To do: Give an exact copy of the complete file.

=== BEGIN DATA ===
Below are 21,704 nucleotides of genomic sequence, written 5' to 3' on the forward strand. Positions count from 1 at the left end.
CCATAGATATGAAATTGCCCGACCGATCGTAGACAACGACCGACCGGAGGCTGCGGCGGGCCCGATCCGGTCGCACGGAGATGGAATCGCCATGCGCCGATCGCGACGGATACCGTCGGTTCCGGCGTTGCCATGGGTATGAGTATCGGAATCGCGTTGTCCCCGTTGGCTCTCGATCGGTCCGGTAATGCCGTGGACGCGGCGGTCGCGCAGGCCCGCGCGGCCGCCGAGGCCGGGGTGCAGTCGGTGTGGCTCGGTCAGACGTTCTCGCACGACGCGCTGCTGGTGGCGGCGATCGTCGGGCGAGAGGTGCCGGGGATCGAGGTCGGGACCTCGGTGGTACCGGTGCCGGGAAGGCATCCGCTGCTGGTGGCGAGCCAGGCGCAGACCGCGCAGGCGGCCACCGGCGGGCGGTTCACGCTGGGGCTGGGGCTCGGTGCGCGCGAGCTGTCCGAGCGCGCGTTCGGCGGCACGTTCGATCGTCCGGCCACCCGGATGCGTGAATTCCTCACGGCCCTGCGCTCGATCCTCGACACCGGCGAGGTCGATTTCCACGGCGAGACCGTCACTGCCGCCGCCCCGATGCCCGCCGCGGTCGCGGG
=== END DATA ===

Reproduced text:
Below are 21,704 nucleotides of genomic sequence, written 5' to 3' on the forward strand. Positions count from 1 at the left end.
CCATAGATATGAAATTGCCCGACCGATCGTAGACAACGACCGACCGGAGGCTGCGGCGGGCCCGATCCGGTCGCACGGAGATGGAATCGCCATGCGCCGATCGCGACGGATACCGTCGGTTCCGGCGTTGCCATGGGTATGAGTATCGGAATCGCGTTGTCCCCGTTGGCTCTCGATCGGTCCGGTAATGCCGTGGACGCGGCGGTCGCGCAGGCCCGCGCGGCCGCCGAGGCCGGGGTGCAGTCGGTGTGGCTCGGTCAGACGTTCTCGCACGACGCGCTGCTGGTGGCGGCGATCGTCGGGCGAGAGGTGCCGGGGATCGAGGTCGGGACCTCGGTGGTACCGGTGCCGGGAAGGCATCCGCTGCTGGTGGCGAGCCAGGCGCAGACCGCGCAGGCGGCCACCGGCGGGCGGTTCACGCTGGGGCTGGGGCTCGGTGCGCGCGAGCTGTCCGAGCGCGCGTTCGGCGGCACGTTCGATCGTCCGGCCACCCGGATGCGTGAATTCCTCACGGCCCTGCGCTCGATCCTCGACACCGGCGAGGTCGATTTCCACGGCGAGACCGTCACTGCCGCCGCCCCGATGCCCGCCGCGGTCGCGGG